Turning European HTA Reform Into Level for Controlling Drug Developers

May 31, 2018
Peter O'Donnell
Applied Clinical Trials

Peter O'Donnell discusses the EU's bid to improve the HTA and weighs in on a report made by Soledad Cabezón's.

At first glance, there would appear to be nothing remarkable in the following statement about health technology assessment (HTA): "HTA should be instrumental in promoting innovation which offers the best outcomes for patients and society as a whole."

What makes it remarkable is its prominent place in the latest contribution to Europe's increasingly heated debate on reshaping HTA for the future. It comes in the first paragraphs of a document from the European Parliament, drafted by the member of parliament who has been appointed to oversee the discussions of the proposed new scheme. 

Soledad Cabezón, the MEP in question, is no great admirer of the pharmaceutical industry, and the report she has drafted displays her skepticism about the motivation of the European Union's bid to improve HTA. The European Commission's proposed regulation to ensure greater EU-level coordination is, in her view, focused too much on industry, enterprise, and markets­­-to the detriment of wider patient and public interests.

That is why she wants to modify the wording of the proposed regulation, which says: "The development of health technologies is a key driver of economic growth and innovation in the Union." For Cabezón, the emphasis should be on people, not production.

The rest of her draft report reinforces this approach.

At present, she says, "the main barriers to access to medicines and innovative technologies in Europe are the high price of medicines, in many cases without these being of added therapeutic value, and the lack of new treatments for certain diseases." And that, she suggests, is the consequence of insufficient control of what drug developers are doing.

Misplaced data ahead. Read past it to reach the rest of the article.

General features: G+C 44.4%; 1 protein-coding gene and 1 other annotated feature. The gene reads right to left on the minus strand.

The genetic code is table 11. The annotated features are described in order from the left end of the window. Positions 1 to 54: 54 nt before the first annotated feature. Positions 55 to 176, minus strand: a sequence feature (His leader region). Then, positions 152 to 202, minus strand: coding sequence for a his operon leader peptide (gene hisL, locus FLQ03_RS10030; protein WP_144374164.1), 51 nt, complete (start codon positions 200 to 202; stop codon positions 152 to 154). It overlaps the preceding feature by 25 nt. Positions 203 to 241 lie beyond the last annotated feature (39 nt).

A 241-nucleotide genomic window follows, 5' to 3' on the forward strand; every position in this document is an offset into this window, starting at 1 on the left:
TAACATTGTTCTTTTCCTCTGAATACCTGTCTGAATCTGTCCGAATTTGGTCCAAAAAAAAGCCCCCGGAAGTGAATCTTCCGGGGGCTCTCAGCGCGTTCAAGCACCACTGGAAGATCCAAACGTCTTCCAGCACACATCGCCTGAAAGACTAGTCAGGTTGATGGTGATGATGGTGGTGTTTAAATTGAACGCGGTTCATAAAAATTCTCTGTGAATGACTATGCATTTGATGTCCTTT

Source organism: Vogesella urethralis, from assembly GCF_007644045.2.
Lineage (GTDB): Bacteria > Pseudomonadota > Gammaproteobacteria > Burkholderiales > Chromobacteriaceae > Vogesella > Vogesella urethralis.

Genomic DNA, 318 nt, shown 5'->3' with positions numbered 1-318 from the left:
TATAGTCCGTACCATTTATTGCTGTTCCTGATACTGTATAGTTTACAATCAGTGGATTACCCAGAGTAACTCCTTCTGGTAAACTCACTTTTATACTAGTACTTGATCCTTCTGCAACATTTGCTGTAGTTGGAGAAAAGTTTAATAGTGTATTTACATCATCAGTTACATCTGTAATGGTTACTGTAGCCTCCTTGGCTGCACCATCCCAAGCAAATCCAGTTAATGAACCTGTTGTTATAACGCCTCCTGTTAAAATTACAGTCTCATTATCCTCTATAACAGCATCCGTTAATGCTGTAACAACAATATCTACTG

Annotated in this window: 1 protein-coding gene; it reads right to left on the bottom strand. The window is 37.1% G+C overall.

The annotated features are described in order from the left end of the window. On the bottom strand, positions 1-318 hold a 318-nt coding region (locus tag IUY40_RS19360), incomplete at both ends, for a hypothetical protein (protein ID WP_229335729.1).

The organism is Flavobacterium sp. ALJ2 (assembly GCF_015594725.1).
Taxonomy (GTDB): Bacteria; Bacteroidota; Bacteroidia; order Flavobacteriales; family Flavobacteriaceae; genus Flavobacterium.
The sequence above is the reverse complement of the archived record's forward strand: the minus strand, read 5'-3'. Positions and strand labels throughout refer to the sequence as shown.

She remarks that in the European pharmaceutical market: "A high percentage of marketing authorizations are not accompanied by a comparative effectiveness study." It is, of course, true. But it is, in effect, a truism. Because European legislation on the grant of marketing authorizations makes no provision whatever for comparative effectiveness studies.

The three criteria for approval remain uniquely quality, safety, and Efficacy-just as they have been since the first EU legislation on the subject in the 1960s. Comparative effectiveness may well enter into the reflections of national authorities when they make their own national decisions on price or reimbursement status of a medicine, but the marketing authorization-which is covered by EU rules-does not require this.

She asserts that "a very high percentage of new medicinal products brought on to the European market offer no advantage over existing products." She is also critical of current clinical trials arrangements. "Of the clinical trials approved in the EU, only 30% involve more than 1,000 patients and a monitoring period longer than a year," she says.

Worse, "more and more medicinal products are securing early authorization, and those products are six times more likely to be withdrawn from the market and four times more likely to trigger significant alerts, and three times as many are withdrawn from the market," she claims.

So, she wants to see the EU HTA discussion veer away from the Commission's aims of streamlining and reducing duplication and unnecessary divergence, and instead toughen up controls on clinical trials and drug development.

She is calling for "the tightening of the rules on clinical evidence, including a coordinated procedure for the authorization of multi-center clinical research; the tightening of post-market monitoring requirements for developers of technology; and the improvement of coordination mechanisms in the fields of surveillance and market monitoring."

And "in order to guarantee the quality of the process," she envisages the introduction of "a sanctions mechanism in the event of non-compliance by the technology developer with the requirements."

There's plenty more where that came from in her 87-page report. And discussion will start in the Parliament's health committee in early June. Watch this space!